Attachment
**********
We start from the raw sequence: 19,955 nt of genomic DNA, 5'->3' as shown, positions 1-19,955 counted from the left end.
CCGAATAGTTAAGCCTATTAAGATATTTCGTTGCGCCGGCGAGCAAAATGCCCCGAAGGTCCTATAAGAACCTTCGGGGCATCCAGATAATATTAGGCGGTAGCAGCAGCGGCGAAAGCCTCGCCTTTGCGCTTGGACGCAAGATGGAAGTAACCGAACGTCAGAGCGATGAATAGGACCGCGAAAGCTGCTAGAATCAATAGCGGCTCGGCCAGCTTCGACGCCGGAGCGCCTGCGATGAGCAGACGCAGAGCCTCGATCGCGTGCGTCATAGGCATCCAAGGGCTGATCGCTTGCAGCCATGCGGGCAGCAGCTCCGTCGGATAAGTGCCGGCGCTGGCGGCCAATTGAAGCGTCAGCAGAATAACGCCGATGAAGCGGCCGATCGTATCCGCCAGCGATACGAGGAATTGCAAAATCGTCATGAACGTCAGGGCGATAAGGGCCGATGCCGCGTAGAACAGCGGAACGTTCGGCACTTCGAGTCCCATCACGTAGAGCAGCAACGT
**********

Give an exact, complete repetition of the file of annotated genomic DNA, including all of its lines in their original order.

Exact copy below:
We start from the raw sequence: 19,955 nt of genomic DNA, 5'->3' as shown, positions 1-19,955 counted from the left end.
CCGAATAGTTAAGCCTATTAAGATATTTCGTTGCGCCGGCGAGCAAAATGCCCCGAAGGTCCTATAAGAACCTTCGGGGCATCCAGATAATATTAGGCGGTAGCAGCAGCGGCGAAAGCCTCGCCTTTGCGCTTGGACGCAAGATGGAAGTAACCGAACGTCAGAGCGATGAATAGGACCGCGAAAGCTGCTAGAATCAATAGCGGCTCGGCCAGCTTCGACGCCGGAGCGCCTGCGATGAGCAGACGCAGAGCCTCGATCGCGTGCGTCATAGGCATCCAAGGGCTGATCGCTTGCAGCCATGCGGGCAGCAGCTCCGTCGGATAAGTGCCGGCGCTGGCGGCCAATTGAAGCGTCAGCAGAATAACGCCGATGAAGCGGCCGATCGTATCCGCCAGCGATACGAGGAATTGCAAAATCGTCATGAACGTCAGGGCGATAAGGGCCGATGCCGCGTAGAACAGCGGAACGTTCGGCACTTCGAGTCCCATCACGTAGAGCAGCAACGT